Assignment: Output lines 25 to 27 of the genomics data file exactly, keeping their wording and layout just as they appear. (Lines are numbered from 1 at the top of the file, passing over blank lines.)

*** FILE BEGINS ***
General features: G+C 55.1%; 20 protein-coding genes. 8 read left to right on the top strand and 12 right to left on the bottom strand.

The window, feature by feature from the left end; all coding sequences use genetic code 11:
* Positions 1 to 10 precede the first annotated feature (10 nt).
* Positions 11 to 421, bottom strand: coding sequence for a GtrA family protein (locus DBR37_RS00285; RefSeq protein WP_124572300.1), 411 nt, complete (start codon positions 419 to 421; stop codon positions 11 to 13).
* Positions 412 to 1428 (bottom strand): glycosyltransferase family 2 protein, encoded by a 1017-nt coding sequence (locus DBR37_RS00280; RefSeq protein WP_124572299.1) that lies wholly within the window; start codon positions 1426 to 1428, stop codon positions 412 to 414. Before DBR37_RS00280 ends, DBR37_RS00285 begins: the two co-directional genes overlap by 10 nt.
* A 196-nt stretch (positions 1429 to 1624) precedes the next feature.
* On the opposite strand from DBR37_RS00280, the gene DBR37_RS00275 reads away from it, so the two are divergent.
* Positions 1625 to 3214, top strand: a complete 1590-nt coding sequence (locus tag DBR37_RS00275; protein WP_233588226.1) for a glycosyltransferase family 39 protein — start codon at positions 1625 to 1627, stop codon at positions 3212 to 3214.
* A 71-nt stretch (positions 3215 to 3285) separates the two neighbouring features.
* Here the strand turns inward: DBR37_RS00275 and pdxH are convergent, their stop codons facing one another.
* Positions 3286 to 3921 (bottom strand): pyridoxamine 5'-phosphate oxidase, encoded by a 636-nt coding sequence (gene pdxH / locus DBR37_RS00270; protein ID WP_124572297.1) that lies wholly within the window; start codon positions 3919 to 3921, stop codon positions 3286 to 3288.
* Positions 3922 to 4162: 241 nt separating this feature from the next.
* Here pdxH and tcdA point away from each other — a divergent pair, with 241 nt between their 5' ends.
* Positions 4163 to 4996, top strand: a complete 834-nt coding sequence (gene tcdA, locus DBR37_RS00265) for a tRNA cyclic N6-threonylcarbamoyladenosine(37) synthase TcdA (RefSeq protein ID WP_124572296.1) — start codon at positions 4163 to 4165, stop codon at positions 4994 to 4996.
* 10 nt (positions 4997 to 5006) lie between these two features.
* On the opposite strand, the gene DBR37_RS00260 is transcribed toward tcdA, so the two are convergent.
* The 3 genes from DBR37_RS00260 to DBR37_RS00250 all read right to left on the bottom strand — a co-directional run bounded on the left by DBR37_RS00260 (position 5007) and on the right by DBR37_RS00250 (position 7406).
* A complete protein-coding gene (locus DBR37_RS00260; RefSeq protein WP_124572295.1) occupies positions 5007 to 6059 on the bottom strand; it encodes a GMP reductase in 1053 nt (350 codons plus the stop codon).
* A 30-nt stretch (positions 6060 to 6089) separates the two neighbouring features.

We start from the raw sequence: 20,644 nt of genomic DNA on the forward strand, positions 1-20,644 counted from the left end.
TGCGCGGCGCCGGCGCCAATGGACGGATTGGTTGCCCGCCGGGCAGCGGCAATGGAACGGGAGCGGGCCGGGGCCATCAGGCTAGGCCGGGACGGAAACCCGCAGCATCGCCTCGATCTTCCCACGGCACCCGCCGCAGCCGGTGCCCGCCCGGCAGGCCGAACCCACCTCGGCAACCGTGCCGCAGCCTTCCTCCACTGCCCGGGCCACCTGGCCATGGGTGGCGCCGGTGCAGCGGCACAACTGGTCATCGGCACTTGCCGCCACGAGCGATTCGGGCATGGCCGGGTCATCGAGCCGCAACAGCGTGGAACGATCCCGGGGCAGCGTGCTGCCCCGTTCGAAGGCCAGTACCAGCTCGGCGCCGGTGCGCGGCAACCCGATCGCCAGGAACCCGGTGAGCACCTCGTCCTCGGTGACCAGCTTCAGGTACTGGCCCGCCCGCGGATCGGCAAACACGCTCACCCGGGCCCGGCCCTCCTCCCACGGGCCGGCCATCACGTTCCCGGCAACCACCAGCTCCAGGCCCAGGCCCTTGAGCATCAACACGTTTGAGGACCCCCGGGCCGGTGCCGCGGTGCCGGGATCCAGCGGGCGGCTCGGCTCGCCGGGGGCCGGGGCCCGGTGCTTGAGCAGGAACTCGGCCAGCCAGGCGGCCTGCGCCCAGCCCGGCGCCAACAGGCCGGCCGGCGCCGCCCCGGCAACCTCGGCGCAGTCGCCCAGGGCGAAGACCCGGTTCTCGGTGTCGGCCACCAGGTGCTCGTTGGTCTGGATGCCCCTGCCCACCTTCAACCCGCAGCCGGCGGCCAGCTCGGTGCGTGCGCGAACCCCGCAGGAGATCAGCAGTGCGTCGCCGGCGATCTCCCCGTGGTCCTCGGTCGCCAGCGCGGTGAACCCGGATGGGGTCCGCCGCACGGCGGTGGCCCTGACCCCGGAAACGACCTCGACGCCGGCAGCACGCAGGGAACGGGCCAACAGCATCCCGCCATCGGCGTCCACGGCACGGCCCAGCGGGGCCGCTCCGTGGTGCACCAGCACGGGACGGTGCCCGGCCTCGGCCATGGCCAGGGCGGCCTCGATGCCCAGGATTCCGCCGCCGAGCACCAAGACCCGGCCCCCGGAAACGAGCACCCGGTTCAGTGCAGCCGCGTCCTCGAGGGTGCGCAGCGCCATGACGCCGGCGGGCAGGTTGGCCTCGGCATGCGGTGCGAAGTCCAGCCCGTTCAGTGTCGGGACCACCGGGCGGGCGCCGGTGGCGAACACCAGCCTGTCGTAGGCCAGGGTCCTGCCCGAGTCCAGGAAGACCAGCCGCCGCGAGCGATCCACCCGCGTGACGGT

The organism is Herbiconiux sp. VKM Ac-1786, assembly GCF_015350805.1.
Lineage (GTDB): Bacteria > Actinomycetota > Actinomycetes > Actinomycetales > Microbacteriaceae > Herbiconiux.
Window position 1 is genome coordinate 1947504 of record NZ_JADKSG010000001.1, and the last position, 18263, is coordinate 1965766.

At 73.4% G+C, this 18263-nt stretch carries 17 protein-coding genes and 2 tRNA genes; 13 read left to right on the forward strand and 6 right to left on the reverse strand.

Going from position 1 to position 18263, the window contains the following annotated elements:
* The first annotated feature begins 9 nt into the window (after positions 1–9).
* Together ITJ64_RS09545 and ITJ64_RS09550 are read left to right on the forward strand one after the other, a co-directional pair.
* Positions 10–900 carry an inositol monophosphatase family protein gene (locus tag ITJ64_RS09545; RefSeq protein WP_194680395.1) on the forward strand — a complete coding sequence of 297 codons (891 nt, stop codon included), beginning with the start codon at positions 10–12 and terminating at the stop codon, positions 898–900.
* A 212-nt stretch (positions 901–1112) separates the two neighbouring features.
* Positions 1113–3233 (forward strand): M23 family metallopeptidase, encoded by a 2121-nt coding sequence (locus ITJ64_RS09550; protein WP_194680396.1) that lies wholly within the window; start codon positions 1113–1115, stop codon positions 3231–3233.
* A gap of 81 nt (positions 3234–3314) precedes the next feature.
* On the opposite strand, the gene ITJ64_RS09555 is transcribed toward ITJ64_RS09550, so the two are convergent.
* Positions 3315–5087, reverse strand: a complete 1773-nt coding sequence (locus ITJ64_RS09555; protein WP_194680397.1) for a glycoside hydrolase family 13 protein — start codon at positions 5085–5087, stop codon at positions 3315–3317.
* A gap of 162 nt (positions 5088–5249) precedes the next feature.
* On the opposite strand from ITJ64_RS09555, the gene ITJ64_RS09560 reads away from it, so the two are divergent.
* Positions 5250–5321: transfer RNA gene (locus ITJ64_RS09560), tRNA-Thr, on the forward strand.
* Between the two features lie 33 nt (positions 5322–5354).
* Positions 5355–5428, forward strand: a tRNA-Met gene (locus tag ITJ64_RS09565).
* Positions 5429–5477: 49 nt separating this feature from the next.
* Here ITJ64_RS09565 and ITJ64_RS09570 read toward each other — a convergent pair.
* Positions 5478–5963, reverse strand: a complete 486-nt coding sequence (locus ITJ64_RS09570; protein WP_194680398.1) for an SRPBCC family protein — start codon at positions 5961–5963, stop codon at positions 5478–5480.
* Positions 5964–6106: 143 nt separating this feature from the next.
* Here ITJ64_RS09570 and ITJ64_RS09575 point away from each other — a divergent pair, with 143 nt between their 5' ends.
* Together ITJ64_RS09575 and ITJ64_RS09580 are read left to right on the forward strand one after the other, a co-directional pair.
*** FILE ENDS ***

At 73.4% G+C, this 18263-nt stretch carries 17 protein-coding genes and 2 tRNA genes; 13 read left to right on the forward strand and 6 right to left on the reverse strand.

Going from position 1 to position 18263, the window contains the following annotated elements:
* The first annotated feature begins 9 nt into the window (after positions 1–9).